For a more genteel way of life, you can learn about the remarkable lives of the Ladies of Llangollen by visiting the house and gardens of Plas Newydd.

The 300 year old National Trust property of Erddig Hall is just outside Wrexham … set in beautiful grounds, with working shire horses and carriage rides, it gives insights into the upstairs-downstairs life of Victorian times.  

Engineering Marvels


Not to be missed!  The western terminus of the Llangollen Railway at Carrog is just 5 minutes walk from Parc Grove.  Go back in time as you take a leisurely journey along the Dee Valley to Llangollen, where you can change transport and take a trip on the Llangollen Canal.  Many special events are held on the railway throughout the year. 


Starting at the Horseshoe Falls, the Llangollen Canal was built by Thomas Telford in 1805.  It is a World Heritage site with the highlights being the towering Pontcysyllte Aqueduct and the long Darkie Tunnel at Chirk from which you emerge blinking in the sunlight onto the Chirk Aqueduct.  You can walk for many miles along the Vale of Llangollen or relax on a horse drawn barge from the Llangollen Wharf or try steering your own hire boat across the aqueducts.

 

Close to the source of the canal, the original Llantysilio Chain Bridge was built by a businessman trying to avoid road tolls in Llangollen 200 years ago! Awaiting restoration, winter floods have damaged several bridges here.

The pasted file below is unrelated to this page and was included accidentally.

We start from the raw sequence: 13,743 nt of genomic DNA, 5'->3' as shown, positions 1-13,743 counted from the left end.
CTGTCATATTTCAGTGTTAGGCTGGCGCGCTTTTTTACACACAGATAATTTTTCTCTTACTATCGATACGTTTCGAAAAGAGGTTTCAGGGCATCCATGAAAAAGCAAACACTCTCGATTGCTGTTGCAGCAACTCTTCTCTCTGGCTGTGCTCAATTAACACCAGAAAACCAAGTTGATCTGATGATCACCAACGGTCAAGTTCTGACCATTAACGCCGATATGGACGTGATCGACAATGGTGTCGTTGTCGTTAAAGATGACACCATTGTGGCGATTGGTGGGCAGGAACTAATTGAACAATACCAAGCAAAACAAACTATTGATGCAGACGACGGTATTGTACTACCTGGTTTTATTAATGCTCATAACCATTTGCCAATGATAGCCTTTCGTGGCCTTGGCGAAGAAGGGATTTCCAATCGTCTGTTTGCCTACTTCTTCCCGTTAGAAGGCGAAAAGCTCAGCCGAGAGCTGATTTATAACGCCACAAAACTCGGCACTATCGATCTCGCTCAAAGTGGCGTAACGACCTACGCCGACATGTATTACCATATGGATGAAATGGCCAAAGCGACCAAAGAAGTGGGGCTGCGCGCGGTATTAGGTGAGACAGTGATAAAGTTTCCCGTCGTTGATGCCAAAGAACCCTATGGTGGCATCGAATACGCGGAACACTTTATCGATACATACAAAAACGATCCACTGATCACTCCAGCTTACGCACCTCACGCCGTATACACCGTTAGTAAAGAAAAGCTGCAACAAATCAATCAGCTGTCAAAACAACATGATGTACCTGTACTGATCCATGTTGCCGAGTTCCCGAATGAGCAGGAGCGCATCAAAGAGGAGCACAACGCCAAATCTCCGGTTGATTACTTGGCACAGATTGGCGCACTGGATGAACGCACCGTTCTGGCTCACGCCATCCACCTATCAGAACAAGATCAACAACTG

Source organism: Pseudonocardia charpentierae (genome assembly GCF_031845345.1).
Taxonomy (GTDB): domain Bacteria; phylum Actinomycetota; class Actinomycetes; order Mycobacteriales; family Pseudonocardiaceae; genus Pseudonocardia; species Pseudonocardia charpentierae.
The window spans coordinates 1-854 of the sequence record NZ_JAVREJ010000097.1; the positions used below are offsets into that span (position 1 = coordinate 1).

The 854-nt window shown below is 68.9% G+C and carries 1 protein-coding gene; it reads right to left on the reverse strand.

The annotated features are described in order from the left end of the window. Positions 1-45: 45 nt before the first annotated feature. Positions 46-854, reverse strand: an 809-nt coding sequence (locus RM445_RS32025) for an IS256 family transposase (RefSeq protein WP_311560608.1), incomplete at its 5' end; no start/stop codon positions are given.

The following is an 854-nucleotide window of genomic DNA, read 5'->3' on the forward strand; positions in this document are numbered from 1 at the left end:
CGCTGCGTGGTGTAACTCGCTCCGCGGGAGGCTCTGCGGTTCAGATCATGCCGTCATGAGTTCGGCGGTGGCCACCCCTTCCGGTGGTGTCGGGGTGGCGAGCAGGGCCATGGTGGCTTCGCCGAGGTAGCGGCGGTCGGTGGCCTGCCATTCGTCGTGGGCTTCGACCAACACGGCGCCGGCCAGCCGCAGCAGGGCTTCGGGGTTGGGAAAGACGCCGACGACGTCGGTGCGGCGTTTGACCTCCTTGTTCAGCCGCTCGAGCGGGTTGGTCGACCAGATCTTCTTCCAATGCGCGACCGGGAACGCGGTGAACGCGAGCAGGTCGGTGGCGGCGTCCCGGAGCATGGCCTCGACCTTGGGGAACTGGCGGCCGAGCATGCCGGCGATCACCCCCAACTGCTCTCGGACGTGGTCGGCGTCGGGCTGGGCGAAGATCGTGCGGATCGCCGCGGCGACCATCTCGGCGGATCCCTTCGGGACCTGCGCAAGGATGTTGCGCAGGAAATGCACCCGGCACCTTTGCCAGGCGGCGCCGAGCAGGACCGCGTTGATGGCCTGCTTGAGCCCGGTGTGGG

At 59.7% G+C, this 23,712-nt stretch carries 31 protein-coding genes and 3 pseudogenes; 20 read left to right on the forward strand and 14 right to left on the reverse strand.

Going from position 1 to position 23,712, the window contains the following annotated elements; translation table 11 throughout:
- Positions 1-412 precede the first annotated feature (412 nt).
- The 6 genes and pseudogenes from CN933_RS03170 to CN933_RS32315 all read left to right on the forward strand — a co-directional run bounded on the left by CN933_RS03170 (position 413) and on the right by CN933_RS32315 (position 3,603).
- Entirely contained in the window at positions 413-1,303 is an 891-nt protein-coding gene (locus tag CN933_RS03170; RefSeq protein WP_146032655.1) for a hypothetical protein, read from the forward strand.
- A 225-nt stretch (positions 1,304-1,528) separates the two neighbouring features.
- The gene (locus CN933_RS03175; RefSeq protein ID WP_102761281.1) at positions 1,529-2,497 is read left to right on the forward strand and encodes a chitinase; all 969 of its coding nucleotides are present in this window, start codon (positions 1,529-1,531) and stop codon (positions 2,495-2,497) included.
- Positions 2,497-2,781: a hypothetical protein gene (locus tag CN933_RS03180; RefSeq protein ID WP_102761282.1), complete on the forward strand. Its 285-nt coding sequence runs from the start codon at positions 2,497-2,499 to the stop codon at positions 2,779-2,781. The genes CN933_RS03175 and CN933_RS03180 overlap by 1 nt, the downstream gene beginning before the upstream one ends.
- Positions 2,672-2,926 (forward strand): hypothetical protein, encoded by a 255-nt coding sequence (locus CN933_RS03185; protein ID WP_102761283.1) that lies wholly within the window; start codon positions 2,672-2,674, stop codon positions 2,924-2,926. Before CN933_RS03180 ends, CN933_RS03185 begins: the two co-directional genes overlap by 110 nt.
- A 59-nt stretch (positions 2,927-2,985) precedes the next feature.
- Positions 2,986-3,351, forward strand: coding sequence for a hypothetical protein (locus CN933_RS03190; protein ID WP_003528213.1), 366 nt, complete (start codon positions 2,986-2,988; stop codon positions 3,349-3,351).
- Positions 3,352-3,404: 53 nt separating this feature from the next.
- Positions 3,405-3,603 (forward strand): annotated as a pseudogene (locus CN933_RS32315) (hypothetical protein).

Driving through the area will take you over the famous Horseshoe Pass and along Telford's historic Stagecoach Route from London to Holyhead (now the A5) … completed in 1839, the standardised buildings and milestones along the road are considered to be the forerunners of modern motorways!

Llangollen Motor Museum (open March to October) lets you reminisce about the delights of cars in days gone by.

A pleasant trip in the Welsh Marches takes you to the Welshpool and Llanfair Light Railway, where narrow gauge steam trains make their way up the valley beside Afon Banwy. The railway has a number of events during the year. Bala Lake Railway (Rheilffordd Llyn Tegid), another narrow gauge steam railway on the western side of the Berwyns, travels alongside Bala Lake for 4½ miles.